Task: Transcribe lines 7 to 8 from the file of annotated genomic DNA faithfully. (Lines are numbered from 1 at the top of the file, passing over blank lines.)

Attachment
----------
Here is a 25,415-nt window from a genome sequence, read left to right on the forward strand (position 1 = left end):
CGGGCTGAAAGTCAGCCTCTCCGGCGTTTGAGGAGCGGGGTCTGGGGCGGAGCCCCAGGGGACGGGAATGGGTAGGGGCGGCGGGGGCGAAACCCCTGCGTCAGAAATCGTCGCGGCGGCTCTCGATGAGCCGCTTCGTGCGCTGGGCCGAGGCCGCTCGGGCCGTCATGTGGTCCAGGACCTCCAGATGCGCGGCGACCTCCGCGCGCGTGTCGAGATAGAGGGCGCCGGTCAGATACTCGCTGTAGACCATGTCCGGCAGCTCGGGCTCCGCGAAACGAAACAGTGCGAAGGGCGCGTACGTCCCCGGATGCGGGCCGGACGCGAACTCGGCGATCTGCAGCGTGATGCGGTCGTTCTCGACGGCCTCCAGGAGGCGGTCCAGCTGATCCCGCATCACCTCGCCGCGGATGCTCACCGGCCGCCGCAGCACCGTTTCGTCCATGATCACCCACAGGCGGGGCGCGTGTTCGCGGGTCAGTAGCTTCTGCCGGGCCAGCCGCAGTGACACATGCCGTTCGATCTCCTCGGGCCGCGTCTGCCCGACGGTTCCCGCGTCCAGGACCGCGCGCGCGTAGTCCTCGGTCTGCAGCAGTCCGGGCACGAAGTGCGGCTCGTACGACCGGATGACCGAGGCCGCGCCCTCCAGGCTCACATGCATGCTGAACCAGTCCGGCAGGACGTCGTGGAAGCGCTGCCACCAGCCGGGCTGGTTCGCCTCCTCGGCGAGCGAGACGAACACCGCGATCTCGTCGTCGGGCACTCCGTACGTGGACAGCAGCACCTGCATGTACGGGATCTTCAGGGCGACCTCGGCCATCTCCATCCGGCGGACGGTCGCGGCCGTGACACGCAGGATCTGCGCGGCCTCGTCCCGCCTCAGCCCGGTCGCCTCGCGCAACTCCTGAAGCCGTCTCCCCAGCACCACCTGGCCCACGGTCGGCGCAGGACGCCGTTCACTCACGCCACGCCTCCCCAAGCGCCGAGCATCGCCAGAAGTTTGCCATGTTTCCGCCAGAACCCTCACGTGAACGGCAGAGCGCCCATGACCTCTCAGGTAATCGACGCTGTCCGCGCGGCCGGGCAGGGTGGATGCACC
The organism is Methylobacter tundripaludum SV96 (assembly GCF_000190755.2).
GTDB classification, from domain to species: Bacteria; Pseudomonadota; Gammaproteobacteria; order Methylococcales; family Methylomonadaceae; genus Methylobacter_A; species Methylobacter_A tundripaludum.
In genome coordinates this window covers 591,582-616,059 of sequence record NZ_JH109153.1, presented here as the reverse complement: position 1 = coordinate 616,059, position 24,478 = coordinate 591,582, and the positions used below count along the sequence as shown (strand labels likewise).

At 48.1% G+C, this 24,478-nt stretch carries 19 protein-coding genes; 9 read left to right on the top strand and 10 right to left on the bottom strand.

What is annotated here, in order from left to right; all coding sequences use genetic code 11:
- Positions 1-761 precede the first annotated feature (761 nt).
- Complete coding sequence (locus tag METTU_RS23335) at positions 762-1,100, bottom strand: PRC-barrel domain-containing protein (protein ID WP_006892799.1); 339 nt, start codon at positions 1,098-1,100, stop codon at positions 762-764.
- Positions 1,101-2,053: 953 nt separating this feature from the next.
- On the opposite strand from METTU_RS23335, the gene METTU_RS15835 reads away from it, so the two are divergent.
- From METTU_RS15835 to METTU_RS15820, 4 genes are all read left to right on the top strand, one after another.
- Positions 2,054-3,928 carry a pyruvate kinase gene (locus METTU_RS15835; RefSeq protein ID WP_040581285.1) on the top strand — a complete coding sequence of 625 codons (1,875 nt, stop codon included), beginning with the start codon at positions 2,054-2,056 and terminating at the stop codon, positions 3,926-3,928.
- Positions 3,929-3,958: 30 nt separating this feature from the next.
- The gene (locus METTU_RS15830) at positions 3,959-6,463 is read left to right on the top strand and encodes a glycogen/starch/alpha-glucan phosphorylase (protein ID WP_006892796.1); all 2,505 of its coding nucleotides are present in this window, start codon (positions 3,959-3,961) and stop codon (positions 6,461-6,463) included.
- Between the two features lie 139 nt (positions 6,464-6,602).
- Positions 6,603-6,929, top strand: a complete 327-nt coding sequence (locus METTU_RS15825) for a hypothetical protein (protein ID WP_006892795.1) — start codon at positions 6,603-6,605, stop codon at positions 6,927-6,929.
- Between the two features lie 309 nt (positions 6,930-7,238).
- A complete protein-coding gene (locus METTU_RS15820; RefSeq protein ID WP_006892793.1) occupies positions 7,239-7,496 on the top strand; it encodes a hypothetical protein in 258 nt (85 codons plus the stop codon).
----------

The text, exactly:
What is annotated here, in order from left to right; all coding sequences use genetic code 11:
- Positions 1-761 precede the first annotated feature (761 nt).